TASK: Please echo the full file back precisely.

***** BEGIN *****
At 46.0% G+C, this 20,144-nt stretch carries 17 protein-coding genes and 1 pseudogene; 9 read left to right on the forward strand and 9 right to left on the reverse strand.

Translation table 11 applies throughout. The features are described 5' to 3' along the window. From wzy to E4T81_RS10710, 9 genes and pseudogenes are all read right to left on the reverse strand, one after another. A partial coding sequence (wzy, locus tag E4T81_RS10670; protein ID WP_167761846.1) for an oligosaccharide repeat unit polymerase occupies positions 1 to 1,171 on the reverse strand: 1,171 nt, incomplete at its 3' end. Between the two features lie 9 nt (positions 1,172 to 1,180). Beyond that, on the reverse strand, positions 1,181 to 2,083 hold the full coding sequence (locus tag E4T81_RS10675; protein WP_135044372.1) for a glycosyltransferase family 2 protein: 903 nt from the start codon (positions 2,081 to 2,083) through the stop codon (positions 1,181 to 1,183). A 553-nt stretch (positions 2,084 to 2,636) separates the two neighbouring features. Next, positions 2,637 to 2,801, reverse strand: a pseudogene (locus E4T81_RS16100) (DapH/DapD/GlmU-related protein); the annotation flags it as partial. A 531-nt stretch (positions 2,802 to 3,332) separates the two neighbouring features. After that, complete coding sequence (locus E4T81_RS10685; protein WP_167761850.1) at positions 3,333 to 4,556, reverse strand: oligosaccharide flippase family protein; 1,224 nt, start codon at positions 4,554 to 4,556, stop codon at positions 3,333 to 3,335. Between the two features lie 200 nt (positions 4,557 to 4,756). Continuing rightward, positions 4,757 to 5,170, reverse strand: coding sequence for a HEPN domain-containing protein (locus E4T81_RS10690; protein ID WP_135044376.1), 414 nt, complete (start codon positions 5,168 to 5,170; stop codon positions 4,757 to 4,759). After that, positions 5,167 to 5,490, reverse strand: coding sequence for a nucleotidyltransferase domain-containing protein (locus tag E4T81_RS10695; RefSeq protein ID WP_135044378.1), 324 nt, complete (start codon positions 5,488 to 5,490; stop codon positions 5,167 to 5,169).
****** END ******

At 46.0% G+C, this 20,144-nt stretch carries 17 protein-coding genes and 1 pseudogene; 9 read left to right on the forward strand and 9 right to left on the reverse strand.

Translation table 11 applies throughout. The features are described 5' to 3' along the window. From wzy to E4T81_RS10710, 9 genes and pseudogenes are all read right to left on the reverse strand, one after another. A partial coding sequence (wzy, locus tag E4T81_RS10670; protein ID WP_167761846.1) for an oligosaccharide repeat unit polymerase occupies positions 1 to 1,171 on the reverse strand: 1,171 nt, incomplete at its 3' end. Between the two features lie 9 nt (positions 1,172 to 1,180). Beyond that, on the reverse strand, positions 1,181 to 2,083 hold the full coding sequence (locus tag E4T81_RS10675; protein WP_135044372.1) for a glycosyltransferase family 2 protein: 903 nt from the start codon (positions 2,081 to 2,083) through the stop codon (positions 1,181 to 1,183). A 553-nt stretch (positions 2,084 to 2,636) separates the two neighbouring features. Next, positions 2,637 to 2,801, reverse strand: a pseudogene (locus E4T81_RS16100) (DapH/DapD/GlmU-related protein); the annotation flags it as partial. A 531-nt stretch (positions 2,802 to 3,332) separates the two neighbouring features. After that, complete coding sequence (locus E4T81_RS10685; protein WP_167761850.1) at positions 3,333 to 4,556, reverse strand: oligosaccharide flippase family protein; 1,224 nt, start codon at positions 4,554 to 4,556, stop codon at positions 3,333 to 3,335. Between the two features lie 200 nt (positions 4,557 to 4,756). Continuing rightward, positions 4,757 to 5,170, reverse strand: coding sequence for a HEPN domain-containing protein (locus E4T81_RS10690; protein ID WP_135044376.1), 414 nt, complete (start codon positions 5,168 to 5,170; stop codon positions 4,757 to 4,759). After that, positions 5,167 to 5,490, reverse strand: coding sequence for a nucleotidyltransferase domain-containing protein (locus tag E4T81_RS10695; RefSeq protein ID WP_135044378.1), 324 nt, complete (start codon positions 5,488 to 5,490; stop codon positions 5,167 to 5,169).